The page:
Ellen White and Political Advocacy

Ellen White’s views on political involvement can be difficult to harmonize. For example, consider the following sets of quotes. First, these two related statements arguably diminish the value of political action (both from The Desire of Ages):

(1) But today in the religious world there are multitudes who, as they believe, are working for the establishment of the kingdom of Christ as an earthly and temporal dominion. They desire to make our Lord the ruler of the kingdoms of this world, the ruler in its courts and camps, its legislative halls, its palaces and market places. They expect Him to rule through legal enactments, enforced by human authority. Since Christ is not now here in person, they themselves will undertake to act in His stead, to execute the laws of His kingdom. The establishment of such a kingdom is what the Jews desired in the days of Christ. They would have received Jesus, had He been willing to establish a temporal dominion, to enforce what they regarded as the laws of God, and to make them the expositors of His will and the agents of His authority. But He said, “My kingdom is not of this world.” John 18:36. He would not accept the earthly throne.

The government under which Jesus lived was corrupt and oppressive; on every hand were crying abuses,–extortion, intolerance, and grinding cruelty. Yet the Saviour attempted no civil reforms. He attacked no national abuses, nor condemned the national enemies. He did not interfere with the authority or administration of those in power. He who was our example kept aloof from earthly governments. Not because He was indifferent to the woes of men, but because the remedy did not lie in merely human and external measures. To be efficient, the cure must reach men individually, and must regenerate the heart.

Not by the decisions of courts or councils or legislative assemblies, not by the patronage of worldly great men, is the kingdom of Christ established, but by the implanting of Christ’s nature in humanity through the work of the Holy Spirit. “As many as received Him, to them gave He power to become the sons of God, even to them that believe on His name: which were born, not of blood, nor of the will of the flesh, nor of the will of man, but of God.” John 1:12, 13. Here is the only power that can work the uplifting of mankind. And the human agency for the accomplishment of this work is the teaching and practicing of the word of God. (pp. 509-510)

(2) The works of Christ not only declared Him to be the Messiah, but showed in what manner His kingdom was to be established…. So Jesus was to do His work, not with the clash of arms and the overturning of thrones and kingdoms, but through speaking to the hearts of men by a life of mercy and self-sacrifice. (p. 217)

Yet White did advocate for political action in other writings. Here are two examples:

(1) Dear youth, what is the aim and purpose of your life? Are you ambitious for education that you may have a name and position in the world? Have you thoughts that you dare not express, that you may one day stand upon the summit of intellectual greatness; that you may sit in deliberative and legislative councils, and help to enact laws for the nation? There is nothing wrong in these aspirations. You may every one of you make your mark. You should be content with no mean attainments. Aim high, and spare no pains to reach the standard. (Fundamentals of Christian Education, p. 82)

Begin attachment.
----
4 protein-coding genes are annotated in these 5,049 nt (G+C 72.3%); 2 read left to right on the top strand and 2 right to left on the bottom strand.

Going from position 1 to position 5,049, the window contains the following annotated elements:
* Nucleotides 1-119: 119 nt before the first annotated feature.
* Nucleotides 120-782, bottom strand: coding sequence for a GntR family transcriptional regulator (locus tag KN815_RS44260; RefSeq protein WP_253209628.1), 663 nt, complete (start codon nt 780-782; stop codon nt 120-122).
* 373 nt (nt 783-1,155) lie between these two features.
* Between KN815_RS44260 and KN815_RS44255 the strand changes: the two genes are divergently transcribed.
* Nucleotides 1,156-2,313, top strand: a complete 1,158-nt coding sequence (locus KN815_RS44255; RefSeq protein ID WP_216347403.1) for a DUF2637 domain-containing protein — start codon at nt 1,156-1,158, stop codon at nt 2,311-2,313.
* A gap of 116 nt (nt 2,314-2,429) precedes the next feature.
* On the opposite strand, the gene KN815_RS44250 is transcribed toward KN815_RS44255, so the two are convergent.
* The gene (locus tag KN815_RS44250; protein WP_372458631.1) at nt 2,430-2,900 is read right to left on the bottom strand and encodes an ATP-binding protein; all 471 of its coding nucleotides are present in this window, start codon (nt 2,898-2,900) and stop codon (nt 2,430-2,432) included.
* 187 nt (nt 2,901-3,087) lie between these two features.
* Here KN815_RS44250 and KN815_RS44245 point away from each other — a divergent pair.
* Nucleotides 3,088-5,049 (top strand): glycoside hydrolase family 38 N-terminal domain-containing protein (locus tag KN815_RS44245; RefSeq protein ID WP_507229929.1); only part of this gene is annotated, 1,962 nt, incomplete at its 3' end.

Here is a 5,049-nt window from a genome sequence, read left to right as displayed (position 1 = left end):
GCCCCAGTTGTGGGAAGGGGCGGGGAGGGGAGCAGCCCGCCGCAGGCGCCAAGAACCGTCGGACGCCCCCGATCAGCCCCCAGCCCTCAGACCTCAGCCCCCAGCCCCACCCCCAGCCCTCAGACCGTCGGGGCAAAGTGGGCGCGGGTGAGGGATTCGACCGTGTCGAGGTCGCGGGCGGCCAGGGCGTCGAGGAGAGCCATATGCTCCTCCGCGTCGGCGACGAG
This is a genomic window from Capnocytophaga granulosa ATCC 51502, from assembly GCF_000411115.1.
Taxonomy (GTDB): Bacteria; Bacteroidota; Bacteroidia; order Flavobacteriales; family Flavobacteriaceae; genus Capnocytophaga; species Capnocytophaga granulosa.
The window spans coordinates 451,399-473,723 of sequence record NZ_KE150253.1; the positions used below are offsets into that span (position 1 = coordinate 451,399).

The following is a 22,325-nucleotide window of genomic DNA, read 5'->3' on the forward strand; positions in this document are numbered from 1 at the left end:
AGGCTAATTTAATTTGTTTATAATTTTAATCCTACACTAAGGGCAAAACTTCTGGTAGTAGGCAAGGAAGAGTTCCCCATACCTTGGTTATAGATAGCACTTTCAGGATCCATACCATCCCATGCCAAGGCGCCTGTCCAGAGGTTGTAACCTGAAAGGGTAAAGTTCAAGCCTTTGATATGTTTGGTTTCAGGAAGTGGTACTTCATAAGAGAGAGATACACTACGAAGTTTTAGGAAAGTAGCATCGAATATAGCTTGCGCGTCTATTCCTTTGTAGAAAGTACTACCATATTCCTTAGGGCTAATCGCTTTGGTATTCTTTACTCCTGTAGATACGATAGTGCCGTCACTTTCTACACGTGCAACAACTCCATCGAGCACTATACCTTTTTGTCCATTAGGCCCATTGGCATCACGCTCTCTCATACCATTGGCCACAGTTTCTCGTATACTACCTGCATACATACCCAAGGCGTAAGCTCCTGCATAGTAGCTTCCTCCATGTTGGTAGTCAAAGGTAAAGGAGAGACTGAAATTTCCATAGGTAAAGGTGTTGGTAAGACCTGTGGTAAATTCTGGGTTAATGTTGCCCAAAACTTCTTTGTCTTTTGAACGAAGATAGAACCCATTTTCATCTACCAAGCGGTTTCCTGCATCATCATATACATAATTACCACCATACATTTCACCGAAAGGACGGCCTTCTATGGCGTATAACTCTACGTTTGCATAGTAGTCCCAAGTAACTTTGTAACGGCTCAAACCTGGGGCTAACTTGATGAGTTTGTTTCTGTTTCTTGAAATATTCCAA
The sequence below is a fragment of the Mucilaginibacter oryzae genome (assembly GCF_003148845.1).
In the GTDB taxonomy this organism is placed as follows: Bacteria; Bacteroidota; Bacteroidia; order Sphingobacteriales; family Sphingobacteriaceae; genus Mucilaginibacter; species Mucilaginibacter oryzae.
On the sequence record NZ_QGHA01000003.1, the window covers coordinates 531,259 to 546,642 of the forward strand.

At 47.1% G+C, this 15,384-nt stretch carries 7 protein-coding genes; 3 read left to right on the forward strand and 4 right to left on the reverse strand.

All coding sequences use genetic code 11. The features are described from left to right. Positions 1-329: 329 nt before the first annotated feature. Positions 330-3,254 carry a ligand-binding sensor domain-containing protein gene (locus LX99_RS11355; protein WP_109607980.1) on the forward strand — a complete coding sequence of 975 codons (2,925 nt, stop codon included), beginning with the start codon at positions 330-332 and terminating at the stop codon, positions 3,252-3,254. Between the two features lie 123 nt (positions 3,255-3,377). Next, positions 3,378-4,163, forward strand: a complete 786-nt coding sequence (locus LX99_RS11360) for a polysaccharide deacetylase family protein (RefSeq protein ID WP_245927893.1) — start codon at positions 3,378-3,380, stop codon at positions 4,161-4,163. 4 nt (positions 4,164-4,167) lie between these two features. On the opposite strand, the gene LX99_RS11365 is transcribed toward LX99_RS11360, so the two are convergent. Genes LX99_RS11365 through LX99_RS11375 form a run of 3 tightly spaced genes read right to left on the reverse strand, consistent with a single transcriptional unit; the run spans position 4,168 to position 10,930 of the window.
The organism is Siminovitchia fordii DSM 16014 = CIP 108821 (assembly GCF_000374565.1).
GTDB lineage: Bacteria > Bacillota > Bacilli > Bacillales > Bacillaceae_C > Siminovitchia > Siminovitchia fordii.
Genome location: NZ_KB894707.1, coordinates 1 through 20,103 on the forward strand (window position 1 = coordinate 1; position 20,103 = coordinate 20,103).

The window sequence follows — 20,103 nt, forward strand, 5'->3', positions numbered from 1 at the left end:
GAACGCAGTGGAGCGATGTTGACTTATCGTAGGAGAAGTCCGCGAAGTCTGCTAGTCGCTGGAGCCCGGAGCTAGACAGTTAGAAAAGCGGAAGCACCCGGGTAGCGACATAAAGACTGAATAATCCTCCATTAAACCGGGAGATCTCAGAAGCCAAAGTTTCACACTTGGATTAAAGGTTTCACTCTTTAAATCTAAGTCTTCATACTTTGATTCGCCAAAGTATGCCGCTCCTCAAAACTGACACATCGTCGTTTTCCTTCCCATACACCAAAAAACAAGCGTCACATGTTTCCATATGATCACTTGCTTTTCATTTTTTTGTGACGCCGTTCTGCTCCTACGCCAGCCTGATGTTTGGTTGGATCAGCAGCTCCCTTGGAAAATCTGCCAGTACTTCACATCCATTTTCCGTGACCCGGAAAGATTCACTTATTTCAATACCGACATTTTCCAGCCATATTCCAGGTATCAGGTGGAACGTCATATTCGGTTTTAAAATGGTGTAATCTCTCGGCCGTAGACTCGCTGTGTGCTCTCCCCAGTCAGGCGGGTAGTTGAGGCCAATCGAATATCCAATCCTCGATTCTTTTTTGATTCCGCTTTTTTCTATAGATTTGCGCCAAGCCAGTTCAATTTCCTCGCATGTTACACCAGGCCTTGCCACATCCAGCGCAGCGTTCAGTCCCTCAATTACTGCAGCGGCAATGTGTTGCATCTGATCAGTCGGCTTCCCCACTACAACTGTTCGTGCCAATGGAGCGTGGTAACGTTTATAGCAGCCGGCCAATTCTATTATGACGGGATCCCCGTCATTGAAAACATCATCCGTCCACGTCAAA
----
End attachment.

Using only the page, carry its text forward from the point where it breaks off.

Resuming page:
(2) The advocates of temperance fail to do their whole duty unless they exert their influence by precept and example—by voice and pen and vote— in favor of prohibition and total abstinence. We need not expect that God will work a miracle to bring about this reform, and thus remove the necessity for our exertion. We ourselves must grapple with this giant foe, our motto, No compromise and no cessation of our efforts till the victory is gained…. (Gospel Workers, p. 387)

Ellen White said much more about political involvement, but these quotes represent her range of thought. On the one hand, Jesus is our example, and he avoided politics and government (in this reading). On the other hand, it is our duty to advocate for temperance laws with pen, voice and vote, and there is nothing wrong with aspiring to position of influence over the nations’ laws. How do we reconcile these views? Can they be harmonized, or did White’s views develop and change over time?

Could we conclude from the quotes above that White believed Seventh-day Adventists can and should engage the public sphere by working for the public good. However, we should not see such efforts as building the kingdom of God on earth, and we should remember that personal transformation (regenerating the heart) is the more powerful cure in alleviating the “woes of men.” Is that a spurious conclusion? Does it go too far? This seems consistent with the description of early Adventist theology described by Floyd Greenleaf:

Adventists had always disagreed with the post-millennial theology of the 19th century, which provided a rationale for much of that era’s reform. Post-millennialism held that humans were to reform the world into a thousand-year period of  Christian goodness because the return of Jesus would not occur until this millennial paradise-on-earth had become reality. By contrast, Seventh-day Adventists continued to believe in a pre-millennial Second Advent. (“A Brief Reflection on Adventism and Social Causes,” The Journal of Adventist Education, Summer 2013, Vol. 75, No. 5, pp. 4-5)

What other writings from Ellen White do you believe are critical for understanding her philosophy of political engagement?

More of White’s quotes are listed here.

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One Response to Ellen White and Political Advocacy

  1. Pingback: U.S. Temperance Movement |

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